Campus Crisis

How Money, Technology and Policy Are Changing the American University


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About the Book

Universities have stood for 900 years in Western culture with most of their institutional structures essentially unchanged. They still serve three basic functions: educating the faculty, teaching students and gathering knowledge. Funding is, and always has been, the main difficulty within universities and most of the problems critics point to can be traced to a lack of it—universities, it seems, are always in crisis. The authors demonstrate that universities are in fact doing well. They generate an immense amount of research and drive the development of new technologies. On the whole, faculty members teach pretty well and students are in fact learning (at least something), and the challenges of inadequate funding are faced with adequate success.

About the Author(s)

James D. Hardy, Jr., is a professor of history at Louisiana State University and has written numerous books on baseball. He lives in Baton Rouge.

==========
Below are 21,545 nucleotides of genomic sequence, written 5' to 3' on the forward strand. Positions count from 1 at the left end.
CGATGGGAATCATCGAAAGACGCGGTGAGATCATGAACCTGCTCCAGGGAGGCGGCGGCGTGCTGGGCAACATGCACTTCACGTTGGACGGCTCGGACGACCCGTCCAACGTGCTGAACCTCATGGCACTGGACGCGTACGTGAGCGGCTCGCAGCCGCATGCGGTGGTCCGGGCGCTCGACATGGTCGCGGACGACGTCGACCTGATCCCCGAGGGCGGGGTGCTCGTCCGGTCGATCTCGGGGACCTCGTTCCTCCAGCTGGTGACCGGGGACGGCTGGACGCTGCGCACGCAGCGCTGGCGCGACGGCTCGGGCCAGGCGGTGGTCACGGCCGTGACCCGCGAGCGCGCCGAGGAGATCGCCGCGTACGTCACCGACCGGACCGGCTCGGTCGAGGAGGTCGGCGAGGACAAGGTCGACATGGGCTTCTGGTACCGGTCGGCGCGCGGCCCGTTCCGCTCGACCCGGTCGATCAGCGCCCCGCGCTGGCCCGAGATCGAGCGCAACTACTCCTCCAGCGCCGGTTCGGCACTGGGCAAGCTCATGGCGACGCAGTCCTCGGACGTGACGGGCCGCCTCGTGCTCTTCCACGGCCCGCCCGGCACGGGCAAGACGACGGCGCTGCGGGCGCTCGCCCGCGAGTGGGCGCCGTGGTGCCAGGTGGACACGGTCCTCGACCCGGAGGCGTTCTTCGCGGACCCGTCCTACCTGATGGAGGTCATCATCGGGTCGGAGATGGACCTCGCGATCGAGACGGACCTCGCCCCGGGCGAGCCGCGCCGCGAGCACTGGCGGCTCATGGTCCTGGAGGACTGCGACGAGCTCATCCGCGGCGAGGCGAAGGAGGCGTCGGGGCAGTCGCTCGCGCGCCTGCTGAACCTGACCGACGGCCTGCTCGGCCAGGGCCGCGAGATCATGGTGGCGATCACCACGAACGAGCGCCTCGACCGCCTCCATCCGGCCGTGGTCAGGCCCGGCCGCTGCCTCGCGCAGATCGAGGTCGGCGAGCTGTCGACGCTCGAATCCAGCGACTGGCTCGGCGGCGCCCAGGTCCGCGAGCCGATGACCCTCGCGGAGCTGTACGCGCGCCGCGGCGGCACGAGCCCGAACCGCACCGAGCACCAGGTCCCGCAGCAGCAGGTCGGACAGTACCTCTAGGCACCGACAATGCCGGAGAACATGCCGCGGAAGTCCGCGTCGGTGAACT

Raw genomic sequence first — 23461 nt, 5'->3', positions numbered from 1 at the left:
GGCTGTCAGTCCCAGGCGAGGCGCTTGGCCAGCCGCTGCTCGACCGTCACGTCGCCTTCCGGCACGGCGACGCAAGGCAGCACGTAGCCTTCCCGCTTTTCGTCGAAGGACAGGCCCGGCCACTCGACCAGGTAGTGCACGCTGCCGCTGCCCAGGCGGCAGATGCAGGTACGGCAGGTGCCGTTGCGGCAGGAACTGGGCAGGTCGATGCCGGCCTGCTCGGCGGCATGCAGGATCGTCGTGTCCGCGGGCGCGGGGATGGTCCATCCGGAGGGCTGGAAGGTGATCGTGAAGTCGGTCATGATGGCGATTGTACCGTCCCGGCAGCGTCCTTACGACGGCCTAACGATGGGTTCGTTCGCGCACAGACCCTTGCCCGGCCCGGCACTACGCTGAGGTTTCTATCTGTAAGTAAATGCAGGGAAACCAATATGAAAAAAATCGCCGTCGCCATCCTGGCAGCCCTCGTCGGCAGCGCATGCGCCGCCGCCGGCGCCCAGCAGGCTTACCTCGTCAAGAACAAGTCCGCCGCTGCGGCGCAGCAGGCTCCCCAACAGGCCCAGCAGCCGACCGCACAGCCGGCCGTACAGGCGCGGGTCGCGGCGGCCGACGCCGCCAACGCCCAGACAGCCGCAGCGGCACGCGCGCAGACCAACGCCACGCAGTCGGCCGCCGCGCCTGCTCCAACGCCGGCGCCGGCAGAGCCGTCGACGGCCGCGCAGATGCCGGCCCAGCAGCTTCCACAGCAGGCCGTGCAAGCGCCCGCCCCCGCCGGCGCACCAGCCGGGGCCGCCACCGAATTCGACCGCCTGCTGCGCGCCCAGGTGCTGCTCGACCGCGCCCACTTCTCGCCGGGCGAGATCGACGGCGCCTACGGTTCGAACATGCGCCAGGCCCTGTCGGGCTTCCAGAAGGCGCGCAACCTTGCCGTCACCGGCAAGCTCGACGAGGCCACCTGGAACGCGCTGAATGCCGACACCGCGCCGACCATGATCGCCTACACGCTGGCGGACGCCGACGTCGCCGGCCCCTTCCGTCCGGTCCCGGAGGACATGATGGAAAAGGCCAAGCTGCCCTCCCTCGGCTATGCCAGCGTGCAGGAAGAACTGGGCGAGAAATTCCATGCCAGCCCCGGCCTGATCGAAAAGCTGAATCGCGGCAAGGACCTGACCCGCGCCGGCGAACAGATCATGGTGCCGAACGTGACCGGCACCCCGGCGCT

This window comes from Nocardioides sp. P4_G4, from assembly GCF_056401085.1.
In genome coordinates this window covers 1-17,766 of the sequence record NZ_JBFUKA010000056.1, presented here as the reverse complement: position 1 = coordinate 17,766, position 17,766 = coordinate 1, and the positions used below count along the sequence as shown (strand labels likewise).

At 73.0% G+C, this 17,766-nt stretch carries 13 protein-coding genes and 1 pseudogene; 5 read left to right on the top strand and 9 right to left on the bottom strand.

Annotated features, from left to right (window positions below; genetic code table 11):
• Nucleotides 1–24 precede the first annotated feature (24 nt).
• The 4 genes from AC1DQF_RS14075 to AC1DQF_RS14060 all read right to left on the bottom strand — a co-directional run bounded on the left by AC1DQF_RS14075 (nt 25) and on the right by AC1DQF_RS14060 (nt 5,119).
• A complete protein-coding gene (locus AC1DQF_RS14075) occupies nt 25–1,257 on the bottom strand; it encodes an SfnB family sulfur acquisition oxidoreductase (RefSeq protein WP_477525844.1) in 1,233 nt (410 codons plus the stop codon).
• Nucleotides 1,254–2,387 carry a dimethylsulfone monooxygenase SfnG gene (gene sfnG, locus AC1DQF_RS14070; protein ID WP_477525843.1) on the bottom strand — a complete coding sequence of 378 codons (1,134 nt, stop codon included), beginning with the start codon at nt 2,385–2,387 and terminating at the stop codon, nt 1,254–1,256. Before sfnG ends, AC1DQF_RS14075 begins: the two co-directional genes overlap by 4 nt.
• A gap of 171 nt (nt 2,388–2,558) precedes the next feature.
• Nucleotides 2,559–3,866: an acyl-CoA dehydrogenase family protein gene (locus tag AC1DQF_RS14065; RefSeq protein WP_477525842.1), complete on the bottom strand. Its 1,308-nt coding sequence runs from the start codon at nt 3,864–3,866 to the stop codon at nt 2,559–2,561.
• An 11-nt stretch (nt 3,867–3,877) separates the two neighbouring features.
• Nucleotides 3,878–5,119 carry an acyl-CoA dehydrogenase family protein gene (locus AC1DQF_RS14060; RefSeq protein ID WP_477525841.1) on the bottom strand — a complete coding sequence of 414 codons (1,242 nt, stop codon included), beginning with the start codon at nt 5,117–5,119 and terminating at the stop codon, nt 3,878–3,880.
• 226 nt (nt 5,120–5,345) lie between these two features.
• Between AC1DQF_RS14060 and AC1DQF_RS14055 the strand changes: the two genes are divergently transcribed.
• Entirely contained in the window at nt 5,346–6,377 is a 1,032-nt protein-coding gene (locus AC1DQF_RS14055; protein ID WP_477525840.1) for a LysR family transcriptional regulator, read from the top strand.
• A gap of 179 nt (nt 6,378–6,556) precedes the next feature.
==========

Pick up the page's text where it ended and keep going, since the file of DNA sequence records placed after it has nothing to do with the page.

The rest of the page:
Ann Martin teaches English at Louisiana State University and has collected several teaching awards. She lives in Clinton, Louisiana.

Bibliographic Details

James D. Hardy, Jr. and Ann Martin

Format: softcover (6 x 9)
Pages: 216
Bibliographic Info: notes, bibliography, index
Copyright Date: 2017
pISBN: 978-1-4766-6520-7
eISBN: 978-1-4766-2910-0
Imprint: McFarland

Table of Contents

Acknowledgments vi
Preface 1
1 The Legacy of the Medieval University 7
2 The Americanization of the University Experience 23
3 Student Environments 47
4 Courses and Curriculum 70
5 MOOCs: Technology and Money 90
6 SCOCs, Universities, Technology and Money 111
7 For- Profit Universities: The American Dream Redefined 134
8 The Limitations of Reform 155
Bibliographical Essay 175
Chapter Notes 185
Index 205

Book Reviews & Awards

  • “Unreservedly recommended”—Midwest Book Review